Mats Lycken development

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ASP.NET 101 - Part 2: Sending event data in your custom events

One of the key benefits of encapsulating logic and behavior in a user control is that the user of the control doesn’t have to care about the inner workings of the control. We only need to expose the things that the users of the control needs.

We will demonstrate this by creating a simple user registration control. The control will expose an event, UserCreated, which will contain the newly created user as data.

This way the page that the user control is located in doesn’t need to care about what fields the user needs to fill out or how the person is created. It is simply handed a user that was created.

We’ll start by looking at our sample user control.


   1: <%@ Control Language="C#" AutoEventWireup="true" 
   2: CodeBehind="PersonEntryControl.ascx.cs" Inherits="PersonEntryControl" %>
   3: First name: <br />
   4: <asp:TextBox runat="server" ID="FirstNameTextBox" /> <br />
   5: Last name: <br />
   6: <asp:TextBox runat="server" ID="LastNameTextBox" /> <br />
   7: Email: <br />
   8: <asp:TextBox runat="server" ID="EmailTextBox" /> <br />
   9: <asp:Button runat="server" ID="AddButton" Text="Add" 
  10:     onclick="AddButton_Click" />


   1: using System;
   2: namespace UserControl_Event_2
   3: {
   4:     public partial class PersonEntryControl : System.Web.UI.UserControl
   5:     {
   6:         protected void AddButton_Click(object sender, EventArgs e)
   7:         {
   8:             Person newPerson = new Person()
   9:             {
  10:                 FirstName = FirstNameTextBox.Text,
  11:                 LastName = LastNameTextBox.Text,
  12:                 Email = EmailTextBox.Text
  13:             };
  14:             OnPersonCreated(new GenericEventArgs<Person>(newPerson));
  15:         }
  16:         public event EventHandler<GenericEventArgs<Person>> PersonCreated;
  17:         protected void OnPersonCreated(GenericEventArgs<Person> e)
  18:         {
  19:             if (PersonCreated != null)
  20:             {
  21:                 PersonCreated(this, e);
  22:             }
  23:         }
  24:     }
  25: }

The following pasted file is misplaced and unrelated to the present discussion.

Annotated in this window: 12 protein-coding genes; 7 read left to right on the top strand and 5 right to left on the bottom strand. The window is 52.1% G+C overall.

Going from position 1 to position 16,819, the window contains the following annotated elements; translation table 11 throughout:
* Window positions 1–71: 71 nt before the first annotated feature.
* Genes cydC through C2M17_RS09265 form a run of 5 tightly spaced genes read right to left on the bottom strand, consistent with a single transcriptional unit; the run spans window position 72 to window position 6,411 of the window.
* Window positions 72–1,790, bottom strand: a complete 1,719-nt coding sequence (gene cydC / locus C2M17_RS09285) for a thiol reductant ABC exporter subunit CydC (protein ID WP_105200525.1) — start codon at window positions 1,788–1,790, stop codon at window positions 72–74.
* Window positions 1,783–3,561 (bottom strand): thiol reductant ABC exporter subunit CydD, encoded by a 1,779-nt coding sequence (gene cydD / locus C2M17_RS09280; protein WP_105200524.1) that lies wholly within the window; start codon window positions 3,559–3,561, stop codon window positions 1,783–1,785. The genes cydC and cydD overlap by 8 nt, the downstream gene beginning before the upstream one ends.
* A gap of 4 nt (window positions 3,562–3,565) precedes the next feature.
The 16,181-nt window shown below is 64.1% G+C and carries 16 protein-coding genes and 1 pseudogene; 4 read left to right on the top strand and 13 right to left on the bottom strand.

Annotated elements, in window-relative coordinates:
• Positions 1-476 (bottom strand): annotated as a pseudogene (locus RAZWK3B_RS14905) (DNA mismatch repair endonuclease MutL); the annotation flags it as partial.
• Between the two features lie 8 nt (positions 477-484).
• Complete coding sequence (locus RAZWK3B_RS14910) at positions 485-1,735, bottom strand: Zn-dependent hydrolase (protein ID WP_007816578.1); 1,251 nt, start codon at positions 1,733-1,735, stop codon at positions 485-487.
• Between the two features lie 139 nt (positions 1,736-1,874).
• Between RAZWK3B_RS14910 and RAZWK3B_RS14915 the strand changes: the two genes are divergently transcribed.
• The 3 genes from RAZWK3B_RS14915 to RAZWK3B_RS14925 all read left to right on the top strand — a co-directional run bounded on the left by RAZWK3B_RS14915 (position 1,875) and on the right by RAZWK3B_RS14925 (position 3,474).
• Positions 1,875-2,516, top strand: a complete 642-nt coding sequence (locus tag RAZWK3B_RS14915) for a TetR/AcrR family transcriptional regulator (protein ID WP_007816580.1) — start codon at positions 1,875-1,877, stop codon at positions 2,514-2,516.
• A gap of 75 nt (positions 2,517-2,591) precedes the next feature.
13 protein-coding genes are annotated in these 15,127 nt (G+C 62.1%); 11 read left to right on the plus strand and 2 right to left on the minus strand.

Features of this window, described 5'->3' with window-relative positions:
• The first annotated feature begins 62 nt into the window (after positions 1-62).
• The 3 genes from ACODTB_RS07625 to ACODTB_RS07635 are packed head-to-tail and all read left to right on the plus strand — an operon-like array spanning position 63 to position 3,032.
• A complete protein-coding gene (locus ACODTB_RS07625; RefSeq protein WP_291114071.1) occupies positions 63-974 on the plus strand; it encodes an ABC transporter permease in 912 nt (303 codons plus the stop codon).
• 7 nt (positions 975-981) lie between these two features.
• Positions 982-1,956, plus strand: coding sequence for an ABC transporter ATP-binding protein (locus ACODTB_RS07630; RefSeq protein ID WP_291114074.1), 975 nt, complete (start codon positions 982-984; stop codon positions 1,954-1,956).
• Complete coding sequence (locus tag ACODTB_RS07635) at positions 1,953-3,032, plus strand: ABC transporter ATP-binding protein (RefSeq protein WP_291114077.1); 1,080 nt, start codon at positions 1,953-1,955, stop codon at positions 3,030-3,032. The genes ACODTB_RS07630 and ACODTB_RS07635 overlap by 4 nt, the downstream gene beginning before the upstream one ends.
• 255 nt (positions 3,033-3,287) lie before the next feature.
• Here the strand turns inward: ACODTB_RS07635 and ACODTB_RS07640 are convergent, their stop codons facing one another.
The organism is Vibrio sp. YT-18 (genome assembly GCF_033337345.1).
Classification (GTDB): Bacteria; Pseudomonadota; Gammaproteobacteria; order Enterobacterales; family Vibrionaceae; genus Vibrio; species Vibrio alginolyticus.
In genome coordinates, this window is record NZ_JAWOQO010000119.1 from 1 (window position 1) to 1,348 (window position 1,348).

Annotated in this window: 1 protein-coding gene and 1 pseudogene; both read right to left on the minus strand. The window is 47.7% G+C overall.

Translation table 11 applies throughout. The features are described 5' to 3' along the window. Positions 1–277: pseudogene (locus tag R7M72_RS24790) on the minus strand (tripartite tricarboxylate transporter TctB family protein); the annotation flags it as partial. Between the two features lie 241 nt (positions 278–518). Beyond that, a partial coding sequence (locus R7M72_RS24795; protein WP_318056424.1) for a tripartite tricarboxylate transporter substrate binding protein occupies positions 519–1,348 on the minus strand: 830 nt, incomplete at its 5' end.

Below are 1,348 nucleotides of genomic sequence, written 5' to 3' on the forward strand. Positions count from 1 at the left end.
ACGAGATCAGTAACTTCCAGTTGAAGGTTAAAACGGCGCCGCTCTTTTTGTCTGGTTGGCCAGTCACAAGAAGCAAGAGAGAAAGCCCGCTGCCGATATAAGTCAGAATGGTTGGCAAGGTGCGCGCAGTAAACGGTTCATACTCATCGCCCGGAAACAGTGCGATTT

As you can see the user control contains a button and three textboxes for first name, last name and email address.

When we click the button we create a new person and then trigger the event. If you look at the event declaration you can see that it differs from the previous example.

public event EventHandler<GenericEventArgs<Person>> PersonCreated;


We are now using a generic version of the EventHandler that allows us to specify what type the EventArgs parameter should be. Here I have created a generic EventArgs class that allows us to send any data structure along with our event.

Here is what the GenericEventArgs<T> class looks like:


   1: using System;
   2:  namespace UserControl_Event_2
   3: {
   4:     public class GenericEventArgs<T> : EventArgs
   5:     {
   6:         public T Data { get; set; }
   7:         public GenericEventArgs(T data)
   8:         {
   9:             Data = data;
  10:         }
  11:     }
  12: }

The most important thing about it is that it inherits from EventArgs, this is what allows us to use it with our event.

Now when we trigger the event from the user control we can send along the created person with the line:

OnPersonCreated(new GenericEventArgs<Person>(newPerson));


Now let’s create a page where we can try out the user control.


<%@ Page Language="C#" AutoEventWireup="true" CodeBehind="Default.aspx.cs"
 Inherits="UserControl_Event_2._Default" %>
<%@ Register src="PersonEntryControl.ascx" tagname="PersonEntryControl" 
tagprefix="uc1" %>
<!DOCTYPE html PUBLIC "-//W3C//DTD XHTML 1.0 Transitional//EN"
<html xmlns="" >
<head runat="server">
    <title>Untitled Page</title>
    <form id="form1" runat="server">
        <uc1:PersonEntryControl ID="PersonEntryControl1" runat="server"
              OnPersonCreated="PersonEntryControl1_PersonCreated" />    
        <asp:Label runat="server" ID="StatusLabel" />


using System;
namespace UserControl_Event_2
    public partial class _Default : System.Web.UI.Page
        protected void PersonEntryControl1_PersonCreated(object sender, 
                            GenericEventArgs<Person> e)
            StatusLabel.Text = string.Format("Created person: {0} {1}",
                e.Data.FirstName, e.Data.LastName);

As you can see in the event handler we can easily access the person with e.Data.

Download the sample and play around with it, a nice exercise is to add some validation to the user control and maybe add some more fields to the person.

UserControl Event (21,22 kb)

Comments (1) -

Nice to see that your blog is coming back to life. Looking forward to your next post!


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